Permafrost

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Read 21/02/2021-26/02/2021

Rating 5 stars

Permafrost is the first novel by Catalan poet Eva Baltasar. It’s a thing of beauty, visceral and uncompromising. It’s about depression, and being cared about but not loved; it’s the story of someone who tries not to let others in because being self-contained is safer. It’s also deeply, dryly funny.

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Wintering

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Read 09/11/2020-14/11/202

Rating 4 stars

Wintering starts as a memoir of a time in Katherine May’s life when she felt that she had been frozen. Margaret, who blogs at From Pyrenees to Pennines, included it in her August Six Degrees of Separation this summer. I immediately reserved it at the library.

I enjoyed May’s writing style. She is a clear communicator and observes her own experiences with an unemotional detachment. She reveals early on that she is autistic, which possibly explains the calm clarity she brings to her observations. I could imagine this book as a radio documentary. Continue reading

Random Thoughts on Lockdown 6

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I thought I’d finished with these random rambles about not going out, but July is a long time ago. Much can change in these weird old times between breakfast and what you probably call lunch but I call dinner. Since my last post in this accidental series, I’ve been reading, obviously, and working, mostly from home with the occasional trip into work. I’ve had a couple of trips out of the house, and a bit of a meltdown. Continue reading

Boy Parts

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Read 11/07/2020-12/07/2020

Rating 5 stars

Book 5 in my 10 Books of Summer reading challenge, a substitution in the original list.

I find it hard to believe that Boy Parts is Eliza Clark’s debut novel. It’s confident, fiercely funny and its chattiness belies the darkness at its heart.

Not since Chuck Pahlaniuk have I felt so delighted to be entertained by the vagaries of human nature. Not since James Kelman has a writer captured so well for me the hard edge of working class play and working class survival. Not since the translation of Virginie Despante’s Vernon Subutex trilogy into English have I been so pleased to meet a character that is so grotesquely charming. Continue reading

This Searing Light, the Sun and Everything Else

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Read 28/04/2019-03/04/2019

Rating 5 stars

This Searing Light, the Sun and Everything Else is a history of the Manchester band Joy Division, drawn from oral history interviews compiled by Jon Savage and from music press reviews and interviews, and fanzines. It made me nostalgic for a moment in my childhood where I could only ever have been an observer. Continue reading

The Girl Who Played with Fire

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Read 11/08/2018-08/09/2018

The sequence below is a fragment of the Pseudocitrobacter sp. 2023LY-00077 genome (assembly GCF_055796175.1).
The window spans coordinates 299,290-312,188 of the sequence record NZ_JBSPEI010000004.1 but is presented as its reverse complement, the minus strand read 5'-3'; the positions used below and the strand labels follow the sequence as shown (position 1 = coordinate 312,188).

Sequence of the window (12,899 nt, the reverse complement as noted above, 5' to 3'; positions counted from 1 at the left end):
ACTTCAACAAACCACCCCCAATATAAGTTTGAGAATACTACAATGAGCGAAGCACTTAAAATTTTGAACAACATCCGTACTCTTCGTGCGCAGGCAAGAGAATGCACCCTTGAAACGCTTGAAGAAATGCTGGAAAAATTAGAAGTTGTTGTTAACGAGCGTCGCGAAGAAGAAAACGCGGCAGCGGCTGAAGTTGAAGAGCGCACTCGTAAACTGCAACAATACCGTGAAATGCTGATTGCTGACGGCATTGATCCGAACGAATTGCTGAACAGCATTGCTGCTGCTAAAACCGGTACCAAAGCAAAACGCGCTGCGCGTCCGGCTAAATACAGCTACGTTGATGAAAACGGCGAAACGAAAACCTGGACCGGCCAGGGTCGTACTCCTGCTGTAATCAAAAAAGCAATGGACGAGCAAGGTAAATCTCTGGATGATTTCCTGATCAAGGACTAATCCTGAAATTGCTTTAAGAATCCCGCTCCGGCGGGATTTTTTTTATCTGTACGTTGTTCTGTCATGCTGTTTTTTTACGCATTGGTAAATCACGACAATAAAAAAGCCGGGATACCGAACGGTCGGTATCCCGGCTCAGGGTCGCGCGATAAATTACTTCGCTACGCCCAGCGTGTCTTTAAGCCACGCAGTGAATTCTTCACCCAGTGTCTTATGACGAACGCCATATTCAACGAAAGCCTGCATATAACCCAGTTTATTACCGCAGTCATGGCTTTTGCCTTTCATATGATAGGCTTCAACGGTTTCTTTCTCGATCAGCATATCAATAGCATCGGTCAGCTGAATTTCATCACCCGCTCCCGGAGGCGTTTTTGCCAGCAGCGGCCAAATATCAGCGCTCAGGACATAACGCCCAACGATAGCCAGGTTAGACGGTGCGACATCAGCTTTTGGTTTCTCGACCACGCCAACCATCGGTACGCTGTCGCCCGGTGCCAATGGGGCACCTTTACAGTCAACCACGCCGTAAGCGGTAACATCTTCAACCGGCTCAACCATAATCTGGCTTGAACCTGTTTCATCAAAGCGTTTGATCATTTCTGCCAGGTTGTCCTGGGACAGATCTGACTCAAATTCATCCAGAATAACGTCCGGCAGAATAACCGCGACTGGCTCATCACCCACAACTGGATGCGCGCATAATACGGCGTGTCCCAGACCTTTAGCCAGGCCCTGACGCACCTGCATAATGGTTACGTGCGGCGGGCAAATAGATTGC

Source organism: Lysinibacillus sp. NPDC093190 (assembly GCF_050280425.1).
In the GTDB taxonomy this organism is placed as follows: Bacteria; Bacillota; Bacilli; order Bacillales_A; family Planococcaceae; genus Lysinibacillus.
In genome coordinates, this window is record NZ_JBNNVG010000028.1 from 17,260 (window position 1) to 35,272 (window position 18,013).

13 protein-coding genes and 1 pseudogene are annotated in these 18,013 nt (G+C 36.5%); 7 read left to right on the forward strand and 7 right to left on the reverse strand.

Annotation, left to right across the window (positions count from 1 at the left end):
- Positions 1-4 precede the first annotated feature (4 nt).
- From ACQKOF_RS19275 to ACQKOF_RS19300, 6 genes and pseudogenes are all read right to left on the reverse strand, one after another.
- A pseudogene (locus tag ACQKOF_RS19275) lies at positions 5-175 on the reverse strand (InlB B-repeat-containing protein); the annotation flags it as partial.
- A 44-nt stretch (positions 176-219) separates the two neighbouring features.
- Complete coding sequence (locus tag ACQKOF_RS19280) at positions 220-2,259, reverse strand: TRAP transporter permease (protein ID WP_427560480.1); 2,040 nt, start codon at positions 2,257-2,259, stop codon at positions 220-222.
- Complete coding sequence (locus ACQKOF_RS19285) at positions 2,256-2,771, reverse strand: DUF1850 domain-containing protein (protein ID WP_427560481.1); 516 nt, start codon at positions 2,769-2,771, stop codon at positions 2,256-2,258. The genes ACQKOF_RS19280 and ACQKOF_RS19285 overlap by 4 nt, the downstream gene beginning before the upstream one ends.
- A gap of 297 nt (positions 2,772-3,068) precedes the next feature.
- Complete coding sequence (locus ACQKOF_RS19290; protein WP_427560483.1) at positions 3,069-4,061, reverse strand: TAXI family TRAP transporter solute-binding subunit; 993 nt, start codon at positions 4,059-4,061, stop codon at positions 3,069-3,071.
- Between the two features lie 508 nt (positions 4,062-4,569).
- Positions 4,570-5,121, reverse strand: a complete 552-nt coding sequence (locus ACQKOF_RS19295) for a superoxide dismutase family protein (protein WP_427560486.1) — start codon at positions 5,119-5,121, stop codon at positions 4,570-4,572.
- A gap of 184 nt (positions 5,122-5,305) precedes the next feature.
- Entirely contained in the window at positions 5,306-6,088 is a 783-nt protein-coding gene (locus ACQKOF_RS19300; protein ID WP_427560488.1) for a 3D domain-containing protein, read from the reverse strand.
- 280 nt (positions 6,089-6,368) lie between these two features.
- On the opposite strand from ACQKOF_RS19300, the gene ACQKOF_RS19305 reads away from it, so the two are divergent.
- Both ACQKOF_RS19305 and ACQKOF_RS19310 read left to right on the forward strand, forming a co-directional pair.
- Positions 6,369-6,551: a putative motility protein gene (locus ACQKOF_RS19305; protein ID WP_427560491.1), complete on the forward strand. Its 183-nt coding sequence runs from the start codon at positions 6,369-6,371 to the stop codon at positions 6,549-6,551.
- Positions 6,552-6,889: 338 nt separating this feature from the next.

Rating: 4 stars

Read for the Reader’s Room European Backpacking Challenge

The Girl Who Played with Fire is the second book in the Millennium Trilogy (shut up, that ghost written fourth book and its followup is not part of the series) by Stieg Larsson. After my forays into Yrsa Sigurdardóttir’s and Jo Nesbø’s writing, it was a relief to be back in Larsson’s safe hands. Continue reading

In Cold Blood

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Read 26/09/2017-06/10/2017

Rating: 4 stars

As I started this book, it felt like I knew the story already, and yet I didn’t. I had watched the film starring Philip Seymour Hoffman as Capote, based on his experience writing the book, which has left me with a strange half knowledge.

It took a while for Capote’s writing style to gel for me. I’d come from volume 7 of The Sixth Gun (review to come), and prior to that had read Peter Carey’s memoir Wrong About Japan, both of which were punchy and fast flowing in their own ways. In Cold Blood starts off more melodramatic in tone. It made me think of those true crime TV programmes where re-enactments take place and a man with a sonorous voice intones the story over the top of the action. A bit like Judge Rinder’s Crime Stories, for readers in the UK.

As I settled into Capote’s style, though, I found myself gripped by the scenes he was setting. Continue reading

The Marriage Plot

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Read 16/07/2016-19/07/2016

Rating: 4 stars

This book was a delight. The prose fizzed with exuberance. Experiencing Madeleine’s college life, her friendships, her romantic trysts, her wrestling with what to study and why, was like experiencing university again. Madeleine the character as Proustian cake.

Madeleine is confident and secure in her privileged background. She’s a loved daughter. She’s also somehow confident in her parochialism when moving among the aesthetes and pseuds. I warmed to her. She is sarcastic and engaged at the same time as being rudderless. For the first half of the book, she breaks her own rules and changes her perception of herself. She is trying to find out who she is and what she wants. Does she sacrifice herself on the altar of her great love for Leonard? Is that love as great as she thinks it is? Continue reading